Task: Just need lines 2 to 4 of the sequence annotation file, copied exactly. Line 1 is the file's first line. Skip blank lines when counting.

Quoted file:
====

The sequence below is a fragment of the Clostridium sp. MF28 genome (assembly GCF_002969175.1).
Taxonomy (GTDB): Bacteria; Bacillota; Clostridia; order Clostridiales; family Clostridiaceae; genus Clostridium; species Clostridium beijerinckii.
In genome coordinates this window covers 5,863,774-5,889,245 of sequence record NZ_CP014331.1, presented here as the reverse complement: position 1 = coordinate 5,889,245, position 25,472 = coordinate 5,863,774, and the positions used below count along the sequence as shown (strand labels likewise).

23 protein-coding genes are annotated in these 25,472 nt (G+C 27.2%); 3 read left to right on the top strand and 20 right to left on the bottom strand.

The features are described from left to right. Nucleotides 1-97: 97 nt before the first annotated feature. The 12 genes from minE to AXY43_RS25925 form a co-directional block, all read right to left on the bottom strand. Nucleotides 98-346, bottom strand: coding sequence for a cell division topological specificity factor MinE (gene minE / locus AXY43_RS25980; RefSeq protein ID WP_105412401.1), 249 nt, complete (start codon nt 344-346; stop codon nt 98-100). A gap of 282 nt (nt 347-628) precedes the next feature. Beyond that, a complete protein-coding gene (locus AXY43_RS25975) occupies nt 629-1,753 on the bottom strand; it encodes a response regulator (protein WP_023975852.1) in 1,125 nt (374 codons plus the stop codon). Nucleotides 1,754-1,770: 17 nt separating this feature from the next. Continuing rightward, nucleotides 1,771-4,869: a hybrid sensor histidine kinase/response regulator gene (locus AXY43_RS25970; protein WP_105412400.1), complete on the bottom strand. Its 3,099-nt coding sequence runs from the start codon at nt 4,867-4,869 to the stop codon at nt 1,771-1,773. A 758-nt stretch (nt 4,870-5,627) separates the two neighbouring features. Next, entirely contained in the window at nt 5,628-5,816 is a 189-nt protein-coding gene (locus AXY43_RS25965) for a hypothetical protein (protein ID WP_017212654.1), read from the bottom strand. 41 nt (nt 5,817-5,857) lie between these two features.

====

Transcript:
Taxonomy (GTDB): Bacteria; Bacillota; Clostridia; order Clostridiales; family Clostridiaceae; genus Clostridium; species Clostridium beijerinckii.
In genome coordinates this window covers 5,863,774-5,889,245 of sequence record NZ_CP014331.1, presented here as the reverse complement: position 1 = coordinate 5,889,245, position 25,472 = coordinate 5,863,774, and the positions used below count along the sequence as shown (strand labels likewise).

23 protein-coding genes are annotated in these 25,472 nt (G+C 27.2%); 3 read left to right on the top strand and 20 right to left on the bottom strand.